I think what Person means by real analysis is multivariate calculus. Differential forms are infinitesimal volume elements. One thinks of a manifold as piecing together local pieces of euclidean space and one integrates differential forms over a manifold. However, the definition of integration of differential form is usually given in terms of local coordinates. That is to say, in order to understand calculus on manifolds, one must first understand calculus on euclidean space.
Thus, multivariate calculus and differential geometry touches on different things. The thrust of multivariate calculus is Stokes' theorem, which relates neighboring dimensions and the operations of integration and differentiation. The touchstone of differential geometry, however, is the study of differentiable maps. There, one seeks to find that which is invariant under maps that preserve the derivative. This is the differential geometric approach to understanding differentiation.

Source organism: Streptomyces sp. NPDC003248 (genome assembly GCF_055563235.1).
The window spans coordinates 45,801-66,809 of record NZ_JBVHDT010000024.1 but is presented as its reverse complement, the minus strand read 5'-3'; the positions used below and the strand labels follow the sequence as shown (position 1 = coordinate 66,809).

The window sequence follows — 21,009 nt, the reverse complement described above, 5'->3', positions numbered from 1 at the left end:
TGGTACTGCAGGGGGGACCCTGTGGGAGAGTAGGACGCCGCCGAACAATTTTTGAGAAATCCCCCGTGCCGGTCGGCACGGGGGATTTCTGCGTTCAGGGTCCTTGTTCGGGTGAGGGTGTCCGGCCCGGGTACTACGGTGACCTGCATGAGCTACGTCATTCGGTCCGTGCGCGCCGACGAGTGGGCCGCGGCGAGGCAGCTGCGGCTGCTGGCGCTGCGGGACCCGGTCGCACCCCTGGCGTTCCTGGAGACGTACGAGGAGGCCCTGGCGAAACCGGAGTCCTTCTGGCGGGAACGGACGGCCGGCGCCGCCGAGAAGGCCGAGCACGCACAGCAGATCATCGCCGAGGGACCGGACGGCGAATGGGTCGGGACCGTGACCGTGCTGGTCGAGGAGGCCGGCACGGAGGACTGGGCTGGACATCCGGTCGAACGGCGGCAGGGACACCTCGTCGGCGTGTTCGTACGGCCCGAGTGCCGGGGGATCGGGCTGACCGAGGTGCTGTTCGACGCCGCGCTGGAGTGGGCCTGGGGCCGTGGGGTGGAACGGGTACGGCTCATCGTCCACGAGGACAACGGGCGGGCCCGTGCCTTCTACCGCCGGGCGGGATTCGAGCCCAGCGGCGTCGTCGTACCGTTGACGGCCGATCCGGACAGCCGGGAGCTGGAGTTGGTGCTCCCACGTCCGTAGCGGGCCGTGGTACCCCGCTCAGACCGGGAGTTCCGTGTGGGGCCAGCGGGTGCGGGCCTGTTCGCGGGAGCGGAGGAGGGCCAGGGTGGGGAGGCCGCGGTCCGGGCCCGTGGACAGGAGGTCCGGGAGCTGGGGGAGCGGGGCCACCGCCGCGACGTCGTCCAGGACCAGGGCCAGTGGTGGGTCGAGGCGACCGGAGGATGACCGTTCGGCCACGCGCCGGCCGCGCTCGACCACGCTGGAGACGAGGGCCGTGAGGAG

PS. The comments basically which to point out that real analysis includes topics like measure theory etc. Originally, real analysis used to be about real numbers. However, due to abstraction, real analysis now includes many topics beyond calculus.